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Thread: Failed PSI Journeyman first try Need some advice

  1. #11
    Join Date
    Dec 2011
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    Ocala, Florida, USA
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    Quote Originally Posted by skukybros View Post
    Hello, I failed my first try by 4 questions. The summary was fire/communication and calculations were weak. I frankly never do fire or communication, as that is always subbed to contractors who only do those items. So I don't know alot about it. I did study it prior to exam but still am not great at all. Any tips on what to read to tightened that up? I can read the code book all day, but understanding it is another story.

    Second was calculations. I probably got half of them correct but struggled with the other half. Any tips on how to tightened up my speed on those?

    I have multiple of Mike Holts books and watched every video available. I also studied hard for 40 days straight. When doing the practice tests I am very successful, but still slow on calculations. My code book is tabbed highlighted and underlined which help tremendously. My master gave some advice that worked for him and that's what I am looking for, what little things helped you.
    Thanks in advance.
    When I took my EC license test, I used Mike Holt's resources. For the test they imparted some wisdom that I swear by:

    • First, it doesn't matter WHICH questions you get right, they all count the same, so don't do a single calculation question until you have answered EVERY question that can be found in your reference books.
    • Be very careful of the way things are worded, so find the code questions, don't just rely on your memory, unless you are 100% sure, and that should only be about 3 questions.
    • Don't memorize answers, memorize where the answers can be found.
    • Use the front index of the code book.
    • Now specifics and you have to practice this way, and believe in it, otherwise you will panic during the test and revert. This goes against your instinct.
      • First thing. Take your scrap paper and write down every code chapter of the NEC CH1, CH2 also definitions and annex etc. Then write down any other books you have to reference. (In Florida it is only the NEC for journeyman but about 10 books for my license)
      • Then read each question. If you are 100% sure I mean really sure of the answer then go ahead and circle the answer in your book. Don't do any bubbling until the last 15 minutes if this is a paper test.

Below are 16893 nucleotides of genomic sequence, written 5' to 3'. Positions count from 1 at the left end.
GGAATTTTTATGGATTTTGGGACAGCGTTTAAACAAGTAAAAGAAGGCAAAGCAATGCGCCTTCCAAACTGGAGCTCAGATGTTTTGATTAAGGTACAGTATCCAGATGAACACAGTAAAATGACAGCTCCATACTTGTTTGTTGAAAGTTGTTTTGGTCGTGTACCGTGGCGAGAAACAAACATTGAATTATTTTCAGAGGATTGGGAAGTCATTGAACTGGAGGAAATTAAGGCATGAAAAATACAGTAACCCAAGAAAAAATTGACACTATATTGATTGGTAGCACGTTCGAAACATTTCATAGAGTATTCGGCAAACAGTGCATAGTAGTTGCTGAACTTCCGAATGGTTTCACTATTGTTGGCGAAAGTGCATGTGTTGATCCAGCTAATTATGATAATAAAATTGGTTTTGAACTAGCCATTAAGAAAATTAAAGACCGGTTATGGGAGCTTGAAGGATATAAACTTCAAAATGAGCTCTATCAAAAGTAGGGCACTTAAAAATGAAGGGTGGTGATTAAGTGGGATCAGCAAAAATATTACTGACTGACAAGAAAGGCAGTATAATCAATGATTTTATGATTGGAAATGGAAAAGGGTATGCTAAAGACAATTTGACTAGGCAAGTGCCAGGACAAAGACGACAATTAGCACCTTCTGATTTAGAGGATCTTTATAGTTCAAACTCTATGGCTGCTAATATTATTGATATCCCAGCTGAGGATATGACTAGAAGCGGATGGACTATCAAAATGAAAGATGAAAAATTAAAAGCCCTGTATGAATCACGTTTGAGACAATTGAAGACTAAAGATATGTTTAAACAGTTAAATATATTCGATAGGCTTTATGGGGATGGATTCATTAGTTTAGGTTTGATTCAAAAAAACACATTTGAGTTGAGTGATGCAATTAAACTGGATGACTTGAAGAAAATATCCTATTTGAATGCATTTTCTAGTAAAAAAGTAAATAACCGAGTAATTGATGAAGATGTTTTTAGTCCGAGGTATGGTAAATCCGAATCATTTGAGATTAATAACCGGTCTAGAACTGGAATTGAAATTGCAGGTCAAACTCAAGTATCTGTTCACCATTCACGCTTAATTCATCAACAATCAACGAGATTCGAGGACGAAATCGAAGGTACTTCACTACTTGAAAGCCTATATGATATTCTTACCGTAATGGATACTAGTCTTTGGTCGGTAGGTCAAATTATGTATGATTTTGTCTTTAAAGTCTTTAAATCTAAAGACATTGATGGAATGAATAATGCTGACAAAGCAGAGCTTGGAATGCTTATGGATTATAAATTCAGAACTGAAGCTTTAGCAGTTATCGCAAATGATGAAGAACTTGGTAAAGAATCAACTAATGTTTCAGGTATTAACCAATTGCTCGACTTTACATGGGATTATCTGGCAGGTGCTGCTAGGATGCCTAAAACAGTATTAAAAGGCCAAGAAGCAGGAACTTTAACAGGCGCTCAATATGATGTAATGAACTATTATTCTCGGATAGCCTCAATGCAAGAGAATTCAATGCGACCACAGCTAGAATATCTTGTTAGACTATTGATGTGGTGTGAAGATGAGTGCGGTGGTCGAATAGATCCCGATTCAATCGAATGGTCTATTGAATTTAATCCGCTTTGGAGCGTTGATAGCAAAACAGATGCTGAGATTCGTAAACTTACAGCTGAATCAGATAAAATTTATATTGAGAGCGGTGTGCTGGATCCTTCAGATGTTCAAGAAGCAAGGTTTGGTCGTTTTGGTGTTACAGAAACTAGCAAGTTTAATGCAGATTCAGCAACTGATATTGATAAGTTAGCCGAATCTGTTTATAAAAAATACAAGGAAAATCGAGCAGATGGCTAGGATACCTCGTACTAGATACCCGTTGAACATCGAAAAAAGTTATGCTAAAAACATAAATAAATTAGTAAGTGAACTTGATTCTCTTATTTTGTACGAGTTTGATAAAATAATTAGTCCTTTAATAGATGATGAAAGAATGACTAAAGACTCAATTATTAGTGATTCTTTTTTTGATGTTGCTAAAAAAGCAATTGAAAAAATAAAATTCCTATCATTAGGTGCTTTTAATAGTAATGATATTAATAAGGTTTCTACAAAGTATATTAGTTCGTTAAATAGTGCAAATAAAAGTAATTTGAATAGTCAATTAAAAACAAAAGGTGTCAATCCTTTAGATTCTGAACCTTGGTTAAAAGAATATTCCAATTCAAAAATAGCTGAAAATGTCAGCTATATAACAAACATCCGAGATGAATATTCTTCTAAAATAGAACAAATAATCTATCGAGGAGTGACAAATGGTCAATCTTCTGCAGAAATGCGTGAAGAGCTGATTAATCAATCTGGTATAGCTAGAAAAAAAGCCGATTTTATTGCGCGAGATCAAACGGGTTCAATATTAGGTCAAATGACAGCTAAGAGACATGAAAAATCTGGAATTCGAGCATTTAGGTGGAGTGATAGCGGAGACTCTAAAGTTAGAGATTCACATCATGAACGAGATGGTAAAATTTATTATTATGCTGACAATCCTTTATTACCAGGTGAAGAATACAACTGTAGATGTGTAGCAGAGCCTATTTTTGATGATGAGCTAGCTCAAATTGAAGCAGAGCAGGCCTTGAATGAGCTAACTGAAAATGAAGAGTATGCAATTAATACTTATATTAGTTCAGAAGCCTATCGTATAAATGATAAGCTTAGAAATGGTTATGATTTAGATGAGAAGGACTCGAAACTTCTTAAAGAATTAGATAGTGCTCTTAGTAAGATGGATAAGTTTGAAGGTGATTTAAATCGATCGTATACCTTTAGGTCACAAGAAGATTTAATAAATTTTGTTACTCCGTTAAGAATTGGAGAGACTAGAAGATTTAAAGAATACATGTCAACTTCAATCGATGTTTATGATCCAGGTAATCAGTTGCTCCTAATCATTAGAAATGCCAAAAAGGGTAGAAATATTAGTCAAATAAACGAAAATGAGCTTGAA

• You can make a mark on the answer you "believe" is right at this time
      • For every question including those above, write the question number on your sheet in the chapter you think the answer is to be found.
      • Only after you are done with reading every single question, look at you sheet. You will find that The largest number of question will be chapter 1,2,3. Start there.
      • Find the section that deals with each question starting with those questions in the most covered chapter. You will find that as you look, you will see an answer to a question you aren't looking for. Go ahead and find the question and answer it. It is also likely that at some point one question on the test will answer another question on the test.
      • Don't forget to review the examples in the annex before you spend a bunch of time on calculations. It is common practice for test to take those example verbatim and put them on a test.
      • After all that, start with the easiest calculation and save the hardest to the last.


    I know what I don't know, and I know where to go to find it!

  2. #12
    Join Date
    Oct 2009
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    Austin, TX, USA
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    Quote Originally Posted by ActionDave View Post
    I can do it online but I somehow the convenience of that makes it harder to get accomplished for me, plus what I hate is being forced to pay for something I can prove I don't need.
    Lemons and lemonade. I'd just as soon not deal with CE at all, but since I have to I look for stuff that I am at least interested in so it won't be a total waste of time and money. Last year I took a course on electron tube theory (I am a musician enamored of old tube amplifiers), which was very cool, counted as CE, but did not relate to my job.

    Every year I wait until the last minute and have to cram CE hours at the eleventh hour, and every year I tell myself that the NEXT year I 'll deal with it way ahead of time, and this year I am on track to wait until there's almost no time left again. When will I ever learn?

  3. #13
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    Dec 2007
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    NE Nebraska